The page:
20/08/2008 - 22:00

Website registers as a failure

20/08/2008 - 22:00

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Long-time State Scene readers may recall advice offered in this column to the Gallop government back in May 2002 on the best way to administer the then-emerging but now blossoming lobbying industry.

Long-time State Scene readers may recall advice offered in this column to the Gallop government back in May 2002 on the best way to administer the then-emerging but now blossoming lobbying industry.

For those who don't, here's what was recommended more than six years ago; in other words, several years before last year's dramatic Corruption and Crime Commission hearings.

"All WA lobbyists should register annually," State Scene urged.

"Anyone lobbying and not registered at an 'office of lobbying' should be denied access to ministers and their staffers, and legislators.

"Every six months, all lobbyists should submit detailed descriptions of what clients they worked for, what they were paid, and who they had lobbied.

"Those hiring lobbyists should submit similar returns listing the same details.

"All ministers, MPs, senior policy public servants and ministerial staffers should submit to the office monthly returns naming who had lobbied them and what was discussed.

"All these reports should be open to the public, 9am to 5pm, Monday to Friday."

Next question...what happened?

Well, Dr Gallop and Attorney-General Jim McGinty promptly ignored this advice and, soon after, an edict was issued banning contact with the state's then top lobbyists, Brian Burke and Julian Grill.

As we now know, that ban had no effect.

And in early 2005, new premier Alan Carpenter lifted the ineffectual ban and all - not only Messrs Burke and Grill - lobbyists continued working without anyone knowing or being able to discover (short of wire taps and clandestine video taping) precisely what they and other lobbyists were doing.

Lobbying Western Australian-style remained, without putting too fine a point on it, a clandestine trade, a state of affairs that was effectively and disgracefully sanctioned by government - and prevails to this day.

Furthermore, the Liberals weren't interested in lifting the veil, making them also culpable.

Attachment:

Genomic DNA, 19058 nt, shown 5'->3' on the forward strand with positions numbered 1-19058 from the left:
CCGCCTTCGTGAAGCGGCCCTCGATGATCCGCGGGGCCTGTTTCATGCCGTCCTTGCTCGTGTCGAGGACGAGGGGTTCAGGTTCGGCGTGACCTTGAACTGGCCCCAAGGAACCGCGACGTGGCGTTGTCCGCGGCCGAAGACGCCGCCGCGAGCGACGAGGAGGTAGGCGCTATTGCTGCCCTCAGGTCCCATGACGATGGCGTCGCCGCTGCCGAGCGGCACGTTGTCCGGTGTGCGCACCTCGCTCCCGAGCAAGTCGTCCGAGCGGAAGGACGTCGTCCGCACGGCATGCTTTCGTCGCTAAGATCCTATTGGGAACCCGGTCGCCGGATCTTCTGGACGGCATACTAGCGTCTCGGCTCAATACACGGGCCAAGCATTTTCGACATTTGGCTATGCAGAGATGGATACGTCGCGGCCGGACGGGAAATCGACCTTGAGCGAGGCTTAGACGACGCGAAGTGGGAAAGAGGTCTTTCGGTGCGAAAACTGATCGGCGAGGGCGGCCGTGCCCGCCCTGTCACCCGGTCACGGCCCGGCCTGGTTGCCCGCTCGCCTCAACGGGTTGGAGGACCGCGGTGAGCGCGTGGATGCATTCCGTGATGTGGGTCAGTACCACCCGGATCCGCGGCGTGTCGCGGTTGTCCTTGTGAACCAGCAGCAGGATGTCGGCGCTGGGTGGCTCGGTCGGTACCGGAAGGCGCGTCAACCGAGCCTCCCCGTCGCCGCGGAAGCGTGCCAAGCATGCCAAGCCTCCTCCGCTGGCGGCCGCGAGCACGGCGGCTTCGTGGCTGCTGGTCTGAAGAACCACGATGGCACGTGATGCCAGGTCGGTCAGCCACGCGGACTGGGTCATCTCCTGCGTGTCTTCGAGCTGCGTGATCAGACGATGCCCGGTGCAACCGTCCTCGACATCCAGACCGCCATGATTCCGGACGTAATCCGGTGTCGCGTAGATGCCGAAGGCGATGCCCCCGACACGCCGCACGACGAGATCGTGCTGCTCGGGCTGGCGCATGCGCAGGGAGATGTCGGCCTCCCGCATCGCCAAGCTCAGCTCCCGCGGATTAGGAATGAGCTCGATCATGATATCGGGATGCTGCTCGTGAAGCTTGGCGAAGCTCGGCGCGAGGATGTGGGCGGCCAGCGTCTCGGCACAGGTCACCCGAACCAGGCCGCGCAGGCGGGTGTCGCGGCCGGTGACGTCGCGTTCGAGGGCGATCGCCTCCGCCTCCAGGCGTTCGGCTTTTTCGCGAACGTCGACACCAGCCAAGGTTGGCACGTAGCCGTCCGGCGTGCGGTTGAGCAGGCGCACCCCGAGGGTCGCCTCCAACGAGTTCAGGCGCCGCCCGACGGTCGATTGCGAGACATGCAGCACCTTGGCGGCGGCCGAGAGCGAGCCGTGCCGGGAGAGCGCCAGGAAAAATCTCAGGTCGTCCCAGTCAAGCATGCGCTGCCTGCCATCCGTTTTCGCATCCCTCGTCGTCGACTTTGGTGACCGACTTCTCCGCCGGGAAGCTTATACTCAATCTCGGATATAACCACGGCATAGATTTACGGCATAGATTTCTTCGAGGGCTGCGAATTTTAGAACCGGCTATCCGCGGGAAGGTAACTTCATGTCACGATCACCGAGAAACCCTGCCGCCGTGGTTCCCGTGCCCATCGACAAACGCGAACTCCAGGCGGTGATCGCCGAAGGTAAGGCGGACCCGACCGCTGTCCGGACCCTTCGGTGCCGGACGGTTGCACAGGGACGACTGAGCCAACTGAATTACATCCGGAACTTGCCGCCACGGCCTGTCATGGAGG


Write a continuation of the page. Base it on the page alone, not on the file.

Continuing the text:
The reason for this state of affairs was that neither the Gallop nor the Carpenter government introduced what is crucial to the proper administration of lobbying - full and total disclosure of all lobbying activities.

The next episode in WA's dismal story of this public policy failure came with the charade involving those CCC hearings.

True, they now form a revealing, even entertaining, and most certainly damaging chapter in WA's political and business history.

Five ministers sacked, several people expelled or resigning from the Labor Party, and a handful of public servants and advisers losing their jobs.

But we could so easily have avoided all this and saved millions of dollars if State Scene's advice of May 2002 had been heeded.

All that was needed was the instituting of full disclosure of lobbying activities by lobbyists, those hiring them, and by anyone in government who was lobbied.

If anyone in these categories failed to disclose their activities, automatic - even life-long - deregistration follows.

Discovery, incidentally, is highly likely since only one in such tripartite arrangements needs submit a return, leaving those who fail to do so exposed and consequently facing investigation by the office of lobbying.

Clearly, that's a far simpler and cheaper procedure.

What's more, and this is crucial, anyone affected by outcomes of particular lobbying activities (voters, businesses or any other group or association) could trace precisely who was responsible for legislation, regulations and/or policies taking a particular slant or emphasis.

This crucial element - people being able to trace who was responsible or was moving for particular legislative, regulatory or policy changes - is the reason disclosure is essential.

Then came the next step taken by Messrs Carpenter and McGinty.

After the shock and awe of the CCC hearings, which became a substitute for the Gallop government's failure to introduce disclosure, Mr Carpenter announced that a lobbyist register would be instituted.